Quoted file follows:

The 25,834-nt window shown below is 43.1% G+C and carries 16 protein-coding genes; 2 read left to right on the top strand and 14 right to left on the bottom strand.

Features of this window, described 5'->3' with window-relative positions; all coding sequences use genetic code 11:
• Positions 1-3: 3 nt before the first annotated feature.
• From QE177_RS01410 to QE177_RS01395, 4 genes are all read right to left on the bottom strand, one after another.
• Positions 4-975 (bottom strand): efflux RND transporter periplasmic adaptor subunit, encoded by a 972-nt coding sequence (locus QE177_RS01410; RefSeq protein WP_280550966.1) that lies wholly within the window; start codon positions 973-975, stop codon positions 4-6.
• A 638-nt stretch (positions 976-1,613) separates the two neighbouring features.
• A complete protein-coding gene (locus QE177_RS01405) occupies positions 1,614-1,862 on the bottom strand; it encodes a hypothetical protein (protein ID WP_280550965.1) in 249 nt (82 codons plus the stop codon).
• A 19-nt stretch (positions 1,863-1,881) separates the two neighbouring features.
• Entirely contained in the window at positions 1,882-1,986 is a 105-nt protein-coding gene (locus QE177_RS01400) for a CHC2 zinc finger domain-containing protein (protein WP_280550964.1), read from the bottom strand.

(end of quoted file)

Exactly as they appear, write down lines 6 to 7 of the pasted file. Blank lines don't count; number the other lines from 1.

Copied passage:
• A 638-nt stretch (positions 976-1,613) separates the two neighbouring features.
• A complete protein-coding gene (locus QE177_RS01405) occupies positions 1,614-1,862 on the bottom strand; it encodes a hypothetical protein (protein ID WP_280550965.1) in 249 nt (82 codons plus the stop codon).